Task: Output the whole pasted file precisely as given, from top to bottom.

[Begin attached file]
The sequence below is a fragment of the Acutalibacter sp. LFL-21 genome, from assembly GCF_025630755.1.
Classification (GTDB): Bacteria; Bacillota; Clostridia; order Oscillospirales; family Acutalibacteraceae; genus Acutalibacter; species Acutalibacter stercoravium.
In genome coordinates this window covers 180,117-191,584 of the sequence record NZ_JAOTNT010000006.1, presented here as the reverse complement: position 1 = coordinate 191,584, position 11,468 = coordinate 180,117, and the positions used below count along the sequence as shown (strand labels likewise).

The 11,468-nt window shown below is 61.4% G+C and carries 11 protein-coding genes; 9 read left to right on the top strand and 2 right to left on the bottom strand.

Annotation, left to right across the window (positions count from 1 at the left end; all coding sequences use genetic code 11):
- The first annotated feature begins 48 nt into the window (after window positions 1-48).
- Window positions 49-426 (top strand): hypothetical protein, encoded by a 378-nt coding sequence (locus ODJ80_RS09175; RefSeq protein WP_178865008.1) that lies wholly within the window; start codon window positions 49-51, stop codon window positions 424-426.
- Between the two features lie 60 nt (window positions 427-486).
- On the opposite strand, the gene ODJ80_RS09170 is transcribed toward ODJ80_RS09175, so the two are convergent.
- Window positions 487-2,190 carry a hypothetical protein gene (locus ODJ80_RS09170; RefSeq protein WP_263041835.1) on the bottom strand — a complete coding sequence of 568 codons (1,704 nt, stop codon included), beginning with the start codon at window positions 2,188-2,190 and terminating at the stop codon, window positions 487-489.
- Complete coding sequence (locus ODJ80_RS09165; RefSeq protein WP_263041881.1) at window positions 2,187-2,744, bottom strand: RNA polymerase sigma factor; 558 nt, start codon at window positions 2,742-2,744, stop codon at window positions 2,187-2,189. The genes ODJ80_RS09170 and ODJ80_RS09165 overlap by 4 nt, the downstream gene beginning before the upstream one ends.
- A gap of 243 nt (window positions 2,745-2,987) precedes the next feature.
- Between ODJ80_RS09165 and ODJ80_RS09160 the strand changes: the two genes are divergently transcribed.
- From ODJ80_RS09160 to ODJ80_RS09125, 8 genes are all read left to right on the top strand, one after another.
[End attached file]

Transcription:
The sequence below is a fragment of the Acutalibacter sp. LFL-21 genome, from assembly GCF_025630755.1.
Classification (GTDB): Bacteria; Bacillota; Clostridia; order Oscillospirales; family Acutalibacteraceae; genus Acutalibacter; species Acutalibacter stercoravium.
In genome coordinates this window covers 180,117-191,584 of the sequence record NZ_JAOTNT010000006.1, presented here as the reverse complement: position 1 = coordinate 191,584, position 11,468 = coordinate 180,117, and the positions used below count along the sequence as shown (strand labels likewise).

The 11,468-nt window shown below is 61.4% G+C and carries 11 protein-coding genes; 9 read left to right on the top strand and 2 right to left on the bottom strand.

Annotation, left to right across the window (positions count from 1 at the left end; all coding sequences use genetic code 11):
- The first annotated feature begins 48 nt into the window (after window positions 1-48).
- Window positions 49-426 (top strand): hypothetical protein, encoded by a 378-nt coding sequence (locus ODJ80_RS09175; RefSeq protein WP_178865008.1) that lies wholly within the window; start codon window positions 49-51, stop codon window positions 424-426.
- Between the two features lie 60 nt (window positions 427-486).
- On the opposite strand, the gene ODJ80_RS09170 is transcribed toward ODJ80_RS09175, so the two are convergent.
- Window positions 487-2,190 carry a hypothetical protein gene (locus ODJ80_RS09170; RefSeq protein WP_263041835.1) on the bottom strand — a complete coding sequence of 568 codons (1,704 nt, stop codon included), beginning with the start codon at window positions 2,188-2,190 and terminating at the stop codon, window positions 487-489.
- Complete coding sequence (locus ODJ80_RS09165; RefSeq protein WP_263041881.1) at window positions 2,187-2,744, bottom strand: RNA polymerase sigma factor; 558 nt, start codon at window positions 2,742-2,744, stop codon at window positions 2,187-2,189. The genes ODJ80_RS09170 and ODJ80_RS09165 overlap by 4 nt, the downstream gene beginning before the upstream one ends.
- A gap of 243 nt (window positions 2,745-2,987) precedes the next feature.
- Between ODJ80_RS09165 and ODJ80_RS09160 the strand changes: the two genes are divergently transcribed.
- From ODJ80_RS09160 to ODJ80_RS09125, 8 genes are all read left to right on the top strand, one after another.